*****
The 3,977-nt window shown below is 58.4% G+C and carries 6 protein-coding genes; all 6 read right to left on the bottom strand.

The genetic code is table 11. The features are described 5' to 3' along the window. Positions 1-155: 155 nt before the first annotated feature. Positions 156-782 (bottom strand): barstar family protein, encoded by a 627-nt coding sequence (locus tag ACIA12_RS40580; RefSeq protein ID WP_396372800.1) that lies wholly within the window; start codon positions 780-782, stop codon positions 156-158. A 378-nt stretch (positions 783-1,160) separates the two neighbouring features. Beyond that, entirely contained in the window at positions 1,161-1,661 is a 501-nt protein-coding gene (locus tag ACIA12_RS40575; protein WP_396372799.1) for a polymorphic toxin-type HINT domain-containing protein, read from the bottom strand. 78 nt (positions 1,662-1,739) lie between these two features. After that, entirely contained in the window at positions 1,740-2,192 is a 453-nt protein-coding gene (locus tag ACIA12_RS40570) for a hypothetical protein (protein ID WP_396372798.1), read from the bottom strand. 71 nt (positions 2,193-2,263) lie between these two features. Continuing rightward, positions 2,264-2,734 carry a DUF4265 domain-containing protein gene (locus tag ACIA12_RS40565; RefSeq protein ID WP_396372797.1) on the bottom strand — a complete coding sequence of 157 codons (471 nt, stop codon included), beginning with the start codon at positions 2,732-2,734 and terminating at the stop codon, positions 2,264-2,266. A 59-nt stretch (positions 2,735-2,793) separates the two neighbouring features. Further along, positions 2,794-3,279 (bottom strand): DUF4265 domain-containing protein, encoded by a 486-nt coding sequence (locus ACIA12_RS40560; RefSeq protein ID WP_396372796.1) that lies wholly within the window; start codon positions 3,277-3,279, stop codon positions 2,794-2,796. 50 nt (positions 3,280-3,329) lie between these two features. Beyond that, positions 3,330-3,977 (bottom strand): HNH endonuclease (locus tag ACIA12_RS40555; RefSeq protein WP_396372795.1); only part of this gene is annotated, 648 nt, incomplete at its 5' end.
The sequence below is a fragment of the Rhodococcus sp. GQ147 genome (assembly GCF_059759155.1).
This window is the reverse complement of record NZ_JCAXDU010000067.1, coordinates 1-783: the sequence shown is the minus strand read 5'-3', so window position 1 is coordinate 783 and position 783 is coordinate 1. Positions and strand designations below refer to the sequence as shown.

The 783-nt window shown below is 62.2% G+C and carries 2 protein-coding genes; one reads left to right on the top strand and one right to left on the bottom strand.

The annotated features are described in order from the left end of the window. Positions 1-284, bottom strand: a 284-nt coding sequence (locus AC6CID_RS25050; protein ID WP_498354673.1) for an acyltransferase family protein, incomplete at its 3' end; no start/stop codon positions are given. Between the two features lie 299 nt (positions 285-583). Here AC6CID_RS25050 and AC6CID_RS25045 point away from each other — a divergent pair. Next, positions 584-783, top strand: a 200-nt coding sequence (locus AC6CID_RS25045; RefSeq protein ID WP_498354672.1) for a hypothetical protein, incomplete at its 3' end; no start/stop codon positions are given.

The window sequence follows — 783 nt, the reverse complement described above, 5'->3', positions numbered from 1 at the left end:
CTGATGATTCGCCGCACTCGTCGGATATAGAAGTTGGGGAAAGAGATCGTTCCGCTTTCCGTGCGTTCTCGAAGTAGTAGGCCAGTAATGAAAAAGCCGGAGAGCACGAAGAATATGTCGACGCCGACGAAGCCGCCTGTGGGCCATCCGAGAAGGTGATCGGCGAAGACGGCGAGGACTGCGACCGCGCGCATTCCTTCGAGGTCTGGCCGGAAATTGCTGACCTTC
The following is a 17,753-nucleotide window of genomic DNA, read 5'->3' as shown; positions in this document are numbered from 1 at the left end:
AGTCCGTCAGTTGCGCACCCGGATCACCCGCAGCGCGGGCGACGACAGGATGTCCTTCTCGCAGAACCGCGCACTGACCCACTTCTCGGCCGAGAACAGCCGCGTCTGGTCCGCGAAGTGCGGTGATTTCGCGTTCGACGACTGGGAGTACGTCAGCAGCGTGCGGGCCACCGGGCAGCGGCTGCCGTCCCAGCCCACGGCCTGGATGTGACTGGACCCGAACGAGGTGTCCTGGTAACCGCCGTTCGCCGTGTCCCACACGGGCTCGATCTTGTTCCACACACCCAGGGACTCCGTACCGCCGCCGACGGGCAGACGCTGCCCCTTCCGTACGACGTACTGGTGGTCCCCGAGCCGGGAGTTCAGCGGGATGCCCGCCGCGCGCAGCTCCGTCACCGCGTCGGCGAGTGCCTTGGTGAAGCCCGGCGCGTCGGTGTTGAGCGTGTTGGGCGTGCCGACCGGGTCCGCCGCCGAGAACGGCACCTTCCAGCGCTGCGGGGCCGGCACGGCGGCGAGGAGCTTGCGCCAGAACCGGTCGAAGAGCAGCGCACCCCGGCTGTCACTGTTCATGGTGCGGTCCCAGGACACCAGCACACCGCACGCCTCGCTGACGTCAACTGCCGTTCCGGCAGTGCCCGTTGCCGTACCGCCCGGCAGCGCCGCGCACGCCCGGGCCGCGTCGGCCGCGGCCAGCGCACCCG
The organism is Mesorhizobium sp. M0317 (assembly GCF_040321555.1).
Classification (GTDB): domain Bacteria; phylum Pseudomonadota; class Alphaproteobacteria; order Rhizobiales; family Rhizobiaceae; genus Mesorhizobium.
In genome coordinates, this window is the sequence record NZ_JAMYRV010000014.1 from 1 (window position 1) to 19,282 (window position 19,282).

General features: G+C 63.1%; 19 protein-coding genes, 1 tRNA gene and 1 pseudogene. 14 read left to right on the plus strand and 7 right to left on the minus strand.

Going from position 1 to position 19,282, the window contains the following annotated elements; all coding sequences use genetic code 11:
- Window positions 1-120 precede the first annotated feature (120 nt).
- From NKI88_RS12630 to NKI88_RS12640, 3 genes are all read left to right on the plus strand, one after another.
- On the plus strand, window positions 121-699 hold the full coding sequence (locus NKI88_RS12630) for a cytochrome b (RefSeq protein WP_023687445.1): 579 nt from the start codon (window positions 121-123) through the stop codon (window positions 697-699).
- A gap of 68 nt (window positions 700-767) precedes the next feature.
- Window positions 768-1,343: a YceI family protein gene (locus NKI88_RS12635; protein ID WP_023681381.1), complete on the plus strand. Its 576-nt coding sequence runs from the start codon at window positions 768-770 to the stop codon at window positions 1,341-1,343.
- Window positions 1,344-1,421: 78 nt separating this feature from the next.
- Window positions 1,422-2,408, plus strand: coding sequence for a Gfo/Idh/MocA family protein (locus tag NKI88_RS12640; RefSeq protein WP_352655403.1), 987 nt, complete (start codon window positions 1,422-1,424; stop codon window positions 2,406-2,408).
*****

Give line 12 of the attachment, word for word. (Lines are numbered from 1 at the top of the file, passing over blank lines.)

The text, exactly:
Classification (GTDB): domain Bacteria; phylum Pseudomonadota; class Alphaproteobacteria; order Rhizobiales; family Rhizobiaceae; genus Mesorhizobium.